Resumes & Applications


Resumes & Applications

Whenever you apply for a state examination or transfer opportunity, you’ll need to complete a state application. You can usually obtain this form (STD 678) at your personnel office. Read the announcement to determine if a resume or supporting documents are required.

The Employment Development Department (EDD) website has some great resources for Job Seekers in California. You can find some tools on searching for a job, examples of resume types, job fairs and workshops, resources on gathering information for the workforce which may help you determine if certain state departments are projected to have openings in the years to come. 

A resume can highlight your accomplishments when applying for a transfer or engaging in interviews. It may give you an edge over someone who did the bare minimum and only completed the state application.

Here are some useful sites that offer resources on searching for a job, changing careers, writing resumes, and cover letters. Some of the sites are blogs and therefore change over time so check these pages often.

The Work Buzz

Monster Advice

Blogging for Jobs

Sample Resumes


Writing a Cover Letter

A potential employer does not usually interview everyone who applies for the job. You must convince the employer that you are one of the applicants who should be interviewed. The cover letter is the means by which you sell yourself to an employer. The cover letter is in many cases the first impression the employer has of you. You want that impression to be a good one. Your cover letter must be typed, neat, organized, and grammatically correct. It should be printed on good quality bond paper in either ivory or white. (Use the same type of paper for your resume, so the two match.)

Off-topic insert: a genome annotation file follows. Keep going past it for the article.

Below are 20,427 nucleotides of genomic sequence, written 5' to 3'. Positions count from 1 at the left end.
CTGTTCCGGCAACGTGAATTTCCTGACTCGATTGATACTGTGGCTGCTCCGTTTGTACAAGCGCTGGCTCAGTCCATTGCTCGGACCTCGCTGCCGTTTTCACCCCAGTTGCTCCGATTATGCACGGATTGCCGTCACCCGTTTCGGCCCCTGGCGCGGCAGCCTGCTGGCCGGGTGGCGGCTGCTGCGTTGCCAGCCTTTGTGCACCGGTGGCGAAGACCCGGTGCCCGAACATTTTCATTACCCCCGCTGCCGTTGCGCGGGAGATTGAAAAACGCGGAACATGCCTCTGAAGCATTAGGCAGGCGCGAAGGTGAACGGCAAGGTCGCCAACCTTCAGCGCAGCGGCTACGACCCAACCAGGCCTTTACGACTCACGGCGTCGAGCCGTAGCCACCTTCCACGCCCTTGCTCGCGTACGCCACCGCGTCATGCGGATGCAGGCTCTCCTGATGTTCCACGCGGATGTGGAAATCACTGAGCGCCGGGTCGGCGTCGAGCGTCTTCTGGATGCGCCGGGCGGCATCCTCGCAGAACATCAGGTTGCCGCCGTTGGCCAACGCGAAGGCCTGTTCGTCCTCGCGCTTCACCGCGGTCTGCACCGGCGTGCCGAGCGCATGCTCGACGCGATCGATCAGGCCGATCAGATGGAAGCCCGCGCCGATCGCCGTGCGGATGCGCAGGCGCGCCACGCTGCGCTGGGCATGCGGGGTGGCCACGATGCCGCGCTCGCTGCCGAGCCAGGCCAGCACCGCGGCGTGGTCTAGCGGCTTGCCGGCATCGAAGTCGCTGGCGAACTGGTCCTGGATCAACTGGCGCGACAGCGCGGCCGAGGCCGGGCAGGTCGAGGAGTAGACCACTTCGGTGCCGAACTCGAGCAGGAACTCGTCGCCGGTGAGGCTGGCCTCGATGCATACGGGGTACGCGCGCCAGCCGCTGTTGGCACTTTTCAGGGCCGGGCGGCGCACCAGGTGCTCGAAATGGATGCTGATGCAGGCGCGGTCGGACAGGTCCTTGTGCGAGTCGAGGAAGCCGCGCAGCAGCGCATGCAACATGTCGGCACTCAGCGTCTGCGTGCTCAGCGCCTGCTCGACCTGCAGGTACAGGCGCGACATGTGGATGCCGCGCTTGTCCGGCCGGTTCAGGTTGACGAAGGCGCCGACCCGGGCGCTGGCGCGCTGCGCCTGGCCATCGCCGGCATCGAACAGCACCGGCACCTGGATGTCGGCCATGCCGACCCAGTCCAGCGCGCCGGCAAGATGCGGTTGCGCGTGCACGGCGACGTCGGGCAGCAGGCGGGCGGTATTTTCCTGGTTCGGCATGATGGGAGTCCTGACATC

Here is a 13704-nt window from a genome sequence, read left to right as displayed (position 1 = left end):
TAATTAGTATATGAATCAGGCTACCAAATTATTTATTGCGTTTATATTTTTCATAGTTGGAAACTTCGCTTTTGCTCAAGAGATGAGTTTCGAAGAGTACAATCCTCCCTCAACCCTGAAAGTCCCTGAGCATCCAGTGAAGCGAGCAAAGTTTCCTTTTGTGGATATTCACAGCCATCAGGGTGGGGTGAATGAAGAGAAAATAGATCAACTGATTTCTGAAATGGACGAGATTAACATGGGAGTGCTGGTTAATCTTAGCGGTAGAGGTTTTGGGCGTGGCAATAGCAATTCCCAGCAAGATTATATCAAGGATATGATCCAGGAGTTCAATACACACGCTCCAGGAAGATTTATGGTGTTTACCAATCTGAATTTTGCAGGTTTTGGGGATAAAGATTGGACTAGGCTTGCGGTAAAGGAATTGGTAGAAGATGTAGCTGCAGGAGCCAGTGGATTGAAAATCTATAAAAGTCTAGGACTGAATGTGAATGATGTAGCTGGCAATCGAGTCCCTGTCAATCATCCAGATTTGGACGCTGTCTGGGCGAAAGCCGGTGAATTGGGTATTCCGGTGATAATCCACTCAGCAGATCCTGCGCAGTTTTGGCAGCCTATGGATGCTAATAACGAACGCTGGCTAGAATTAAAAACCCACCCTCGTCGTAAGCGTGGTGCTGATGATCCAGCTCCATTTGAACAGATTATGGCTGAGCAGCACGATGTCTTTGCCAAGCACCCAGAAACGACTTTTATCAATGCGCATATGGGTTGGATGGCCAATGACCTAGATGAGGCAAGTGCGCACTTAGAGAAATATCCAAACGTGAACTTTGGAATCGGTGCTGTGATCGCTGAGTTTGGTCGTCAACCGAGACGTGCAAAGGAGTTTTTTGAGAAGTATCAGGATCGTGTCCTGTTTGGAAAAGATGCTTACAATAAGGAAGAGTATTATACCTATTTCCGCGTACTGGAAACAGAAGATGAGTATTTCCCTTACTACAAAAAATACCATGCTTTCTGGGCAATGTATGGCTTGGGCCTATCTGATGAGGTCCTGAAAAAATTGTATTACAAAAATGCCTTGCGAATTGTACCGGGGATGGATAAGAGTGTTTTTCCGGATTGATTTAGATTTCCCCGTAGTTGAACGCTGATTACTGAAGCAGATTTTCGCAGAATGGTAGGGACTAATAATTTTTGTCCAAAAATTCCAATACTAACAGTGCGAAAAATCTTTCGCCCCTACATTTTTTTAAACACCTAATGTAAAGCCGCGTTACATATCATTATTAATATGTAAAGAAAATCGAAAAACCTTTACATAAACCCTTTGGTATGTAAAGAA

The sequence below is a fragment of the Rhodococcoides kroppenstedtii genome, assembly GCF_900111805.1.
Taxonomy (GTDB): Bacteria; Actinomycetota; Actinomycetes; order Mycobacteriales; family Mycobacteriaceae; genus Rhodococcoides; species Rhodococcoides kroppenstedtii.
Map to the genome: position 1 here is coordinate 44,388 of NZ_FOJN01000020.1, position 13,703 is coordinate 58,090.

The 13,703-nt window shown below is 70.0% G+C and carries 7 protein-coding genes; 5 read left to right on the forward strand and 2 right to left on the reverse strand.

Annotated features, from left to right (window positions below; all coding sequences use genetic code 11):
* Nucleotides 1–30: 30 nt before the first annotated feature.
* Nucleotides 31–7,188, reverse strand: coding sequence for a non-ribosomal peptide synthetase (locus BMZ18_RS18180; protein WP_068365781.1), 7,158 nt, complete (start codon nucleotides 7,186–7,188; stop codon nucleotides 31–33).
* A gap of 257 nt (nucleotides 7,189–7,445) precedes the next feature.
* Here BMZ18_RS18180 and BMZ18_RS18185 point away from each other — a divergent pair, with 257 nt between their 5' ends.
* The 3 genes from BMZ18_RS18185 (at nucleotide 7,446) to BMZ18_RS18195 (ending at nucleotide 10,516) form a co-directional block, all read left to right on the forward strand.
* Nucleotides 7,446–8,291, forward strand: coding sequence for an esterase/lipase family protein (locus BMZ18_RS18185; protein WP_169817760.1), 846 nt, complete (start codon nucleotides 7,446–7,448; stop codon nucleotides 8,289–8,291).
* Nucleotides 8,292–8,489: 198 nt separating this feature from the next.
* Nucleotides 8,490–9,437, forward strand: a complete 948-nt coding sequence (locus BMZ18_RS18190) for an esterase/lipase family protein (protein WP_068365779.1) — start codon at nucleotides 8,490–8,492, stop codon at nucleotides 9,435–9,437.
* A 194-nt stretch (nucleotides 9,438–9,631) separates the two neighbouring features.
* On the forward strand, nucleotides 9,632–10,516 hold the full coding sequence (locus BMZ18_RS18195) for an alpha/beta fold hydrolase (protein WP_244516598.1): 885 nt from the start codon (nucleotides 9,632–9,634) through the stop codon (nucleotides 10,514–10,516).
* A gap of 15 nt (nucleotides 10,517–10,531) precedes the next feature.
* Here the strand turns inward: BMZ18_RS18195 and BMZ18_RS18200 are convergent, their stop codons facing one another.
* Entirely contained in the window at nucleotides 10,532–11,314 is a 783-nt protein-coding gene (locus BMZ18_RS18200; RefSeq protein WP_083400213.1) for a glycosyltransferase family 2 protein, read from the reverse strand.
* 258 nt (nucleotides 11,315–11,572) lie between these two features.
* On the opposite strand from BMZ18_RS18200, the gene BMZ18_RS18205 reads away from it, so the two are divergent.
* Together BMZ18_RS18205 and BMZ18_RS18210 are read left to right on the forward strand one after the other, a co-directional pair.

DOs & DON’Ts for Resume Writing

Resume Writing DOs

  1. Review your resume carefully for spelling and grammatical errors.
  2. Present your information in a neat, organized and professional manner.
  3. Outline specific duties for each position listed.
  4. Include individual accomplishments for each position.
  5. Detail your responsibilities for each position.
  6. Use action words; avoid weak or passive language.
  7. Maintain consistency throughout the entire resume with display techniques, punctuation, verb tense, dates and spacing.
  8. Use bullets to describe

Resume Formats

Chronological resume

The chronological resume is designed to present your employment information by date, beginning with the most recent position.

This resume style stresses the positions you have held and the companies where you have worked. The chronological resume format is most appropriate for people who can demonstrate an employment history with no large gaps between jobs. This type of resume is also good when you are not making a dramatic change in career direction.


Writing a Resume

A resume is a summary of your experiences, skills, achievements and successes which are relevant to the field of work you would like to enter. By highlighting your accomplishments, a resume “advertises” to a potential employer that you are qualified for the job you are seeking, and is a means of introducing yourself. Often, an employer will only spend 30-60 seconds scanning your resume to determine your qualifications and decide if they are interested in you. It is important to remember that a resume is not intended to be a biography or complete history of everything you have done.